You know it’s been rough when 20 knots feels pleasant to sleep in…
Our current position has us 390 miles N-NNE of Fanning Atoll. We have sailed 580 miles since leaving the Kona coast of the Big Island, four days ago.
The wind and seas have subsided a bit but are still heavy and Ellie continues to rock and roll her way up and over breaking wave crests. The going has been tough on her but she has handled these seas very well – seas that would certainly eat a lesser boat and break her to pieces.
We are still only flying the headsail, now at 100%. The monitor continues to steer an excellent course – I wish I could buy it a drink for its valiant efforts through these tough seas – that device is worth its weight in gold.
We are on the edge of the ITCZ and expect to find it in earnest sometime tonight. We are being hunted by a couple squalls to windward and the skies are overcast. The GRIBS are calling for a moderate to strong ITCZ due to the strong NE trades. Only luck will tell if we get hammered or are able to thread the needle through. The latest GRIBS are calling for a few degrees of convection. Better put the portable GPS in the oven…
The primary bilge pump is on strike. It wouldn’t be a proper passage unless something broke right? I thought it was a 5 lbs of blonde hair I found in the sump, or the dirt, or the grains of sand and small chunks of wood – wtf? After cleaning all that crap out it still wouldn’t pump. I took apart the hose and blew through the sections to ensure it was clear. Then I had to resort to getting into the engine compartment and disassembling the diaphragm pump housing. The flaps were a little dry so I lubed them up and put the whole thing back together. It worked upon final assembly but a few hours later it quit again, probably just to piss me off. I have it off for now and we can use the primary manual pump to empty the sump. We also have a high water bilge alarm that will start wailing if we forget to check the level. More water has found its way below deck on this passage than any other to date, most likely due to the huge breaking seas coming aboard and our angle to them (just slightly abaft the beam).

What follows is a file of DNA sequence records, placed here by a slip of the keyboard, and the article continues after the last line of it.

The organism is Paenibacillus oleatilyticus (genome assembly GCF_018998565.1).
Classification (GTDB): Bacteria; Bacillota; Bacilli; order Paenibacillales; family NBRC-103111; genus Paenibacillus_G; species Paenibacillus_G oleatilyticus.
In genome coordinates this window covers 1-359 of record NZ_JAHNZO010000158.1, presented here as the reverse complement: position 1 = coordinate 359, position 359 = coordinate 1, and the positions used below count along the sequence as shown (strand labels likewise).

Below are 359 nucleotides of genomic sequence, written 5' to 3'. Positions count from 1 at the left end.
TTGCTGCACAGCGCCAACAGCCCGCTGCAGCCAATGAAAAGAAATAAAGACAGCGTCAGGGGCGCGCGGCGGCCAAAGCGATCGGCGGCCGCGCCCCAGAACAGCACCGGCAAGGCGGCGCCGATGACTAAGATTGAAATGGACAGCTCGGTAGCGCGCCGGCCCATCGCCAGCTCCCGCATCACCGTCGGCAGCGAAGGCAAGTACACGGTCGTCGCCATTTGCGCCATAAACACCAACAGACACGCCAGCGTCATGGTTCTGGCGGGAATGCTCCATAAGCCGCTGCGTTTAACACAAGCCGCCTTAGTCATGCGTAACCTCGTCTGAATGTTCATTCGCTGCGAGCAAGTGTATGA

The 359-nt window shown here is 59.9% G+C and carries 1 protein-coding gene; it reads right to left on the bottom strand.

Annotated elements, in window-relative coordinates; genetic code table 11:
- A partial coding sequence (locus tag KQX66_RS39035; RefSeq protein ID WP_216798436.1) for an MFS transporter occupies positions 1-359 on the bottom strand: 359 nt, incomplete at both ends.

We tapped our keg yesterday in order to sample the fresh amber ale we brewed back in Hawaii. It came out great – a refreshingly light malty brown ale with northwest hop bitter and aroma – it sure hit the spot during Captain’s hour yesterday evening. It will certainly be a hit with our friends once we reach Fanning.
Will most likely be writing again from a tropical downpour. Good thing because I could really use a shower – I’m starting to smell up the joint.
Lewis & Alyssa
10 13 N
158 23 W
6.3 KTS SOG
21 KTS WND FROM NE
6-9 FT SEAS